Monday, April 21, 2014

St George's Day, April 23

I always thought someone should write something about the celebration of St. George's day on Büyük Ada every year. No one did, so I wrote something myself. Then no one wanted to publish it, so I'm posting it here. Enjoy. Or don't. The choice is in your hands now. - Nick

April 23 is National Sovereignty and Children’s Day in Turkey. The 23rd is also, as the English know better than most Turks, St. George’s day. As a result, the ferryboats steaming out to Istanbul's Prince's Islands are always packed with a mix of teenage students celebrating a day of personal sovereignty at the beach, and Muslim women of all ages on their way to St. George’s Monastery in search of health, new homes, and happiness. When I went last April both groups were enjoying the trip, joining hands for a circular folk dance in the narrow aisle of the ferry’s back deck and applauding sarcastically as a peddler demonstrated a plastic device for squeezing a remarkable amount of juice from a single lemon.

The monastery of Aya Yorgi, as the saint is called locally, sits perched on top of a hill on Buyukada, an island about an hour’s ride from Istanbul that was once home to a large Greek Orthodox community. When my boat arrived there, many passengers dispersed to buy ice cream or go to the beach, while others set off on the gently sloping road to the monastery. Walking past ostentatious wooden summer homes from the 19th century in various states of repair and disrepair, we began encountering stands selling color-coded objects of devotion. First were the candles, labeled according to the benefits they brought. Red for love, white for health, green for money-comfort, yellow for luck, pink for fate, white for a house, orange for school, dark blue for work-career, light blue for blessings and a mix of pink and blue for those seeking children. Other tables offered a similar range of choices in the form of small plastic keys with colored ribbons attached by safety pin. Some included plastic locks as well, or small plastic beads to ward off the evil eye. Like the candles, each sold for a lira, about 60 cents, and came, if you wanted, with an explanation of its use and testimony to its effectiveness. “After leaving the church carry the key hidden on your person, inside your cloths, then throw it into a river or lake.” “A woman came here two years ago wanting a wife for her son and he was married last fall.” “People have been doing this for at least two centuries. Probably more, but the church is at least that old.” At one stand a daughter impatiently reminded her mother she had already purchased a candle for work. At another stand a sign, seemingly put up to reassure those whose choice of color was out of stock, stated “The Color Doesn’t Matter, It’s the Intent.” A local high school “Entrepreneurs’ Club” was out selling plastic keys as well, but with considerably less entrepreneurial spirit than anyone else on the street.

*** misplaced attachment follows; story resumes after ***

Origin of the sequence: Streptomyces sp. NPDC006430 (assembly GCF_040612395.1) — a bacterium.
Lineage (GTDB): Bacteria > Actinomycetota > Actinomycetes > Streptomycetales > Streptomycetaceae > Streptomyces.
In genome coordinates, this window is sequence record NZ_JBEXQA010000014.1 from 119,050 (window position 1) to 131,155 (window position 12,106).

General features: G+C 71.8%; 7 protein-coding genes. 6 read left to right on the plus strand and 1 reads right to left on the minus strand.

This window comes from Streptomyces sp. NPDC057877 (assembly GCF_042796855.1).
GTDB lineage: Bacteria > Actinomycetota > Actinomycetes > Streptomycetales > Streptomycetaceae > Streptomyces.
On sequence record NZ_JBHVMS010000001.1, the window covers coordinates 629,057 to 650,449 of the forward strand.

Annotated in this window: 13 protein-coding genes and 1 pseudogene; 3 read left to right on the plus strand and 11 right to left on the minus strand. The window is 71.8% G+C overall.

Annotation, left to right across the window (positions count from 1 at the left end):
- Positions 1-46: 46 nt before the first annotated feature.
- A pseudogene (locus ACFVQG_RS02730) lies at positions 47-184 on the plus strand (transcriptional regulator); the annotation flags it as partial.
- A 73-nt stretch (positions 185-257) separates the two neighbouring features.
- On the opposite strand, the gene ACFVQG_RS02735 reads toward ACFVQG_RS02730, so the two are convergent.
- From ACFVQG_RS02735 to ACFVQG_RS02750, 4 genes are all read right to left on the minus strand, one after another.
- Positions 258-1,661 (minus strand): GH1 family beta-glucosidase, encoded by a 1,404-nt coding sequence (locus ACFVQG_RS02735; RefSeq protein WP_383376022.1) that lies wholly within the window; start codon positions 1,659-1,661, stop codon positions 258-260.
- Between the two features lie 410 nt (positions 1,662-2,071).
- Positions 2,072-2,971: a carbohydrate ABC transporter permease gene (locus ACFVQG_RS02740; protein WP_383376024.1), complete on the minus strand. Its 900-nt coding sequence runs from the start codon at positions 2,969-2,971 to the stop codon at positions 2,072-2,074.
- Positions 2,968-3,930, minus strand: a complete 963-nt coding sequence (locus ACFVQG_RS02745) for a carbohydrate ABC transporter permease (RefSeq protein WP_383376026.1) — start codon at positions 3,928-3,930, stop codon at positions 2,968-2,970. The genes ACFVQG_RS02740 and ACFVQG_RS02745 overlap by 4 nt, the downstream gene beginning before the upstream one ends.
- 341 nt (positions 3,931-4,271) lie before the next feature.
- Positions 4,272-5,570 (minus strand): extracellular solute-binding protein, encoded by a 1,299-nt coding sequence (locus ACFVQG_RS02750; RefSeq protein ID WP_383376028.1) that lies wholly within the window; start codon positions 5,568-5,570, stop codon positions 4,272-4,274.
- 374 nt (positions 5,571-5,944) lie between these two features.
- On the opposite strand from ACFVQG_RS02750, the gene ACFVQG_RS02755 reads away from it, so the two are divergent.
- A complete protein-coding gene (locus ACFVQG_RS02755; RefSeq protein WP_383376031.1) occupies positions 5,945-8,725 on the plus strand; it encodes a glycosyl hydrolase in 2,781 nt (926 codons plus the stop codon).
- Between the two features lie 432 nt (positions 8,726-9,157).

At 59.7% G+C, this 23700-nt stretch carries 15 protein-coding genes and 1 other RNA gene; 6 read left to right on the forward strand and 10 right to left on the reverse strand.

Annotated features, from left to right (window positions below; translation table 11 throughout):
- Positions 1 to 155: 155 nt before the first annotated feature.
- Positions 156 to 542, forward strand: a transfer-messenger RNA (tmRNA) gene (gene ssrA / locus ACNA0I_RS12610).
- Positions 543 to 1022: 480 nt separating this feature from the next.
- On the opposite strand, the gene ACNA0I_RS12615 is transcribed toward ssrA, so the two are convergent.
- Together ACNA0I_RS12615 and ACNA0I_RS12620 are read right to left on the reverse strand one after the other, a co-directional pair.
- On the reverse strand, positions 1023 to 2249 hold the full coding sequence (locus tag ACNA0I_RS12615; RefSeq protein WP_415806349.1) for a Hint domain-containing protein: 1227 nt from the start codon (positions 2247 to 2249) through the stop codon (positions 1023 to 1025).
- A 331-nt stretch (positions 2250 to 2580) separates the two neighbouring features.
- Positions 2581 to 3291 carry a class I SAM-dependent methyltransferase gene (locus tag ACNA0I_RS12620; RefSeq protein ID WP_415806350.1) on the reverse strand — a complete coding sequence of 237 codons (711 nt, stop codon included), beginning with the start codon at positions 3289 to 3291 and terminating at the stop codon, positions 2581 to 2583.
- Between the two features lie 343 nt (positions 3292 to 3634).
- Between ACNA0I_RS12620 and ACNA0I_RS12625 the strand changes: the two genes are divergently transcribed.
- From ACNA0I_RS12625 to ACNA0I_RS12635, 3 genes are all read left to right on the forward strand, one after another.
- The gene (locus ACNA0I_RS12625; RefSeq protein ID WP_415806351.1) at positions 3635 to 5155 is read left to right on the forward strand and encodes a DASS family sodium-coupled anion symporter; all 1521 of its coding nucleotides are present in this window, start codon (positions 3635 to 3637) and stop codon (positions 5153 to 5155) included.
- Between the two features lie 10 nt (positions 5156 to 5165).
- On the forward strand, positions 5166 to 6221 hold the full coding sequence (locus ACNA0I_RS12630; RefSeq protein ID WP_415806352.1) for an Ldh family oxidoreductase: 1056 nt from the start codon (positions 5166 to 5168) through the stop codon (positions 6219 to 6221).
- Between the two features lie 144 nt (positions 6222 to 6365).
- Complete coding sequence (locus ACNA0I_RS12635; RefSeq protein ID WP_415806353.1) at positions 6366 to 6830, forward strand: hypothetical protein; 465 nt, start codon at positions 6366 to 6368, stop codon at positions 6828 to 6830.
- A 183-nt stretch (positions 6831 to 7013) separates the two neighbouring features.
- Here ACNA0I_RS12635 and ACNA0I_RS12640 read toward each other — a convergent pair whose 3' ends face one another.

Religious syncretisim of this kind, often involving Muslims and Christians performing similar gestures at shrines to the same local saints, has a long history in Turkey and the Balkans. Fundamentalists of both faiths frequently deny or lament that such things ever happened. Idealistic liberal academics, in turn, have at times exaggerated the prevalence of these traditions before lamenting that they were suppressed by the fundamentalists. Still, what everyone seems to agree is that syncretism of the sort embodied by St. George’s day is gradually disappearing as religious divisions become more pronounced. Having attended Aya Yorgi day once before in 2008, I went again curious to see if it showed any signs of  dying out.

After winding around the island for twenty minutes, the main road narrows and turns more steeply uphill. More prominent at this small intersection were those selling spools of thread and boxes of sugar cubes at slightly higher prices. At the base of the hill, women tied the thread they had purchased around the trunk of a tree, then began unspooling it as they walked up. Reaching the top with your thread unbroken, we were told, increased the likelihood of your wish being granted. The effect of thousands of multi-colored threads running in parallel alongside the road suggested a cocoon, or perhaps more precisely a camp project or contemporary art piece intended to suggest a cocoon. The foot traffic was thicker on the hill, and alongside the thread were small tables with tea, biscuits, grape leaves, decorative knick knacks, more candles and more keys for sale. “It’s a good business,” someone next to us declared looking at the candles, “you buy them for nothing, then sell them.” Many people had also bought daisy chains, which they wore in their hair, or, occasionally, on top of their headscarves.